, Volume 211, Issue 4, pp 367–375 | Cite as

Suppression of alcohol self-administration and reinstatement of alcohol seeking by melanin-concentrating hormone receptor 1 (MCH1-R) antagonism in Wistar rats

  • Andrea Cippitelli
  • Camilla Karlsson
  • Janice L. Shaw
  • Annika Thorsell
  • Donald R. Gehlert
  • Markus Heilig
original investigation



Melanin-concentrating hormone (MCH) is involved in regulation of appetitive behaviors as well as emotional reactivity and reward, behavioral domains relevant to alcohol addiction.

Materials and methods

We evaluated the effects of the non-peptide MCH1 receptor antagonist, GW803430 [6-(4-chloro-phenyl)-3-[3-methoxy-4-(2-pyrrolidin-1-yl-ethoxy)-phenyl]-3H-thieno[3,2-d]pyrimidin-4-one; 3–30 mg/kg, i.p.] on alcohol-related behaviors in Wistar rats.


Ex vivo binding experiments demonstrated that the GW803430 dose range used resulted in high central MCH1 receptor occupancy. Alcohol self-administration was dose-dependently and potently suppressed, by approximately 80% at the highest dose. Reinstatement of alcohol-seeking induced by alcohol-associated cues was essentially eliminated. In contrast, reinstatement induced by footshock stress was not significantly altered. Taste preference for a quinine/saccharin solution, locomotor activity, and alcohol elimination were unaffected.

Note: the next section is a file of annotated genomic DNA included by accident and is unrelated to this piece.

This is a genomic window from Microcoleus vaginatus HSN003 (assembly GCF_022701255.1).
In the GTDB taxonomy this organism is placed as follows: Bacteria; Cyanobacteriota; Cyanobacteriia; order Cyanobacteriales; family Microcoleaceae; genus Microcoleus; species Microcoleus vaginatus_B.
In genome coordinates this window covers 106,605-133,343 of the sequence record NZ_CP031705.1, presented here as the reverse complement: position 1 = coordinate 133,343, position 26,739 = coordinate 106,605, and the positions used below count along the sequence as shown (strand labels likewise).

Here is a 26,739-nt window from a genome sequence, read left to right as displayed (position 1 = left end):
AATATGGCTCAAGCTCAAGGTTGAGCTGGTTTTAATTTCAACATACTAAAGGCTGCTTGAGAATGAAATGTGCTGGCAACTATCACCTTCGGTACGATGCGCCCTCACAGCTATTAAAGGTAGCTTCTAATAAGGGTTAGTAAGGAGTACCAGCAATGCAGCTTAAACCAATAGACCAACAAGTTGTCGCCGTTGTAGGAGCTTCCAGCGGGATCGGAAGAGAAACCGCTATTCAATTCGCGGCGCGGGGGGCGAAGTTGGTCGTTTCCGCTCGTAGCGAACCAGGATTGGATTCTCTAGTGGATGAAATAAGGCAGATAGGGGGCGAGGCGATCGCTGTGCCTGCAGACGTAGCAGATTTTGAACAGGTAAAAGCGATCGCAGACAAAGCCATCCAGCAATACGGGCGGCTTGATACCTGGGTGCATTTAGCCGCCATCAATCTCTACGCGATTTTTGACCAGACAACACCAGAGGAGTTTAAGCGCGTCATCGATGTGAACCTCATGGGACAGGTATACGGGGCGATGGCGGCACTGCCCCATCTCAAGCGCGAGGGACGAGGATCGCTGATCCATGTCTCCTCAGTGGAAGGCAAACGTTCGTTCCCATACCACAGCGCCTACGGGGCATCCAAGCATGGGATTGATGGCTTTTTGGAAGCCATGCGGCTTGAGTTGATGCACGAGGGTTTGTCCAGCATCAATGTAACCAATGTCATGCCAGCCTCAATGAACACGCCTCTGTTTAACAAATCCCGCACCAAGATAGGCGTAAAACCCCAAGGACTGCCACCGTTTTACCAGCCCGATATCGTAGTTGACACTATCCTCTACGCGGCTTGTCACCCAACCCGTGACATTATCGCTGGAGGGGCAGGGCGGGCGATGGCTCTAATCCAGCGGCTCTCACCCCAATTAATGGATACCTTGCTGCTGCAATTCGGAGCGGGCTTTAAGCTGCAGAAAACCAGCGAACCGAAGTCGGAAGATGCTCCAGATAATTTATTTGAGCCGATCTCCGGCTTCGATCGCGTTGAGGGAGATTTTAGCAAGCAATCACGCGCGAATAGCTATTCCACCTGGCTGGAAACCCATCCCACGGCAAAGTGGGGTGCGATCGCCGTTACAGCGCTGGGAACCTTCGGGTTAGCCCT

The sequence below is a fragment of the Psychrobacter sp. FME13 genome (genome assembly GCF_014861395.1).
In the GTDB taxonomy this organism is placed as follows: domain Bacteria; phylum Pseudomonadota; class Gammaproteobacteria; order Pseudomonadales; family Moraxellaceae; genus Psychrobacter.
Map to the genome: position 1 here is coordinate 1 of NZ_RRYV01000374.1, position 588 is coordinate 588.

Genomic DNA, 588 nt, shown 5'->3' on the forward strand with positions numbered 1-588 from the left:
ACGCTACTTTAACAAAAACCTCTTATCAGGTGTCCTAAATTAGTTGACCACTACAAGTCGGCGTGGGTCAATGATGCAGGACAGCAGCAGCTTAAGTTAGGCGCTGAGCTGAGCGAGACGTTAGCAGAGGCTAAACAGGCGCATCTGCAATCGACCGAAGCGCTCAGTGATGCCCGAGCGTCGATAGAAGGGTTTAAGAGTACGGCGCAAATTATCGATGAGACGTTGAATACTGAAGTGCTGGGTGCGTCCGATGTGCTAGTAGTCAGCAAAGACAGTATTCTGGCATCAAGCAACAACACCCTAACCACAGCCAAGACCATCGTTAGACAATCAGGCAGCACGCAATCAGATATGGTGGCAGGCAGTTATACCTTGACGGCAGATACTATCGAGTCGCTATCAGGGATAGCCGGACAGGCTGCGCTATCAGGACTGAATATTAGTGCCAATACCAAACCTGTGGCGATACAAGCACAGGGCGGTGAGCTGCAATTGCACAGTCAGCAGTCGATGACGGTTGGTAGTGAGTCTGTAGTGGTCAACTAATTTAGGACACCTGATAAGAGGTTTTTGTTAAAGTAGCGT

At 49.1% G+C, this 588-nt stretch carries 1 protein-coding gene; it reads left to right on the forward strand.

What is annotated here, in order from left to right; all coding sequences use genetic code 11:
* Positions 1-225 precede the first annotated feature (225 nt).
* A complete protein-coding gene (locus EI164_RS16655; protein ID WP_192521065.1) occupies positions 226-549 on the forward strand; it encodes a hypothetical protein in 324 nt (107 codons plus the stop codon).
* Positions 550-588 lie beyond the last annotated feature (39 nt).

Together, these observations support a specific involvement of the MCH system in mediating alcohol reward and cue-induced relapse to alcohol seeking. MCH1-R antagonism may constitute an attractive treatment target for alcohol use disorders.


Footshock Reinstatement Alcohol Seeking Saccharin MCH1-R 



We are thankful to Karen Smith for careful revision of the paper and Melige Monique for animal care.

Disclosures/conflict of interest

The authors declare no conflicts of interest.

Supplementary material

213_2010_1891_MOESM1_ESM.doc (176 kb)
ESM Table 1 GW803430 did not exhibit activity below 100 nM as shown in a panel of common and non-common drug targets used to evaluate the MCH-1 receptor antagonism selectivity. (DOC 175 kb)


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Copyright information

© US Government 2010

Authors and Affiliations

  • Andrea Cippitelli
    • 1
  • Camilla Karlsson
    • 1
  • Janice L. Shaw
    • 2
  • Annika Thorsell
    • 1
  • Donald R. Gehlert
    • 2
  • Markus Heilig
    • 1
  1. 1.Laboratory of Clinical and Translational StudiesNational Institute of Alcohol Abuse and Alcoholism (NIAAA), National Institutes of Health (NIH)BethesdaUSA
  2. 2.Neuroscience and Endocrine Discovery Research, Lilly Research Laboratories, a Division of Eli Lilly and CompanyIndianapolisUSA

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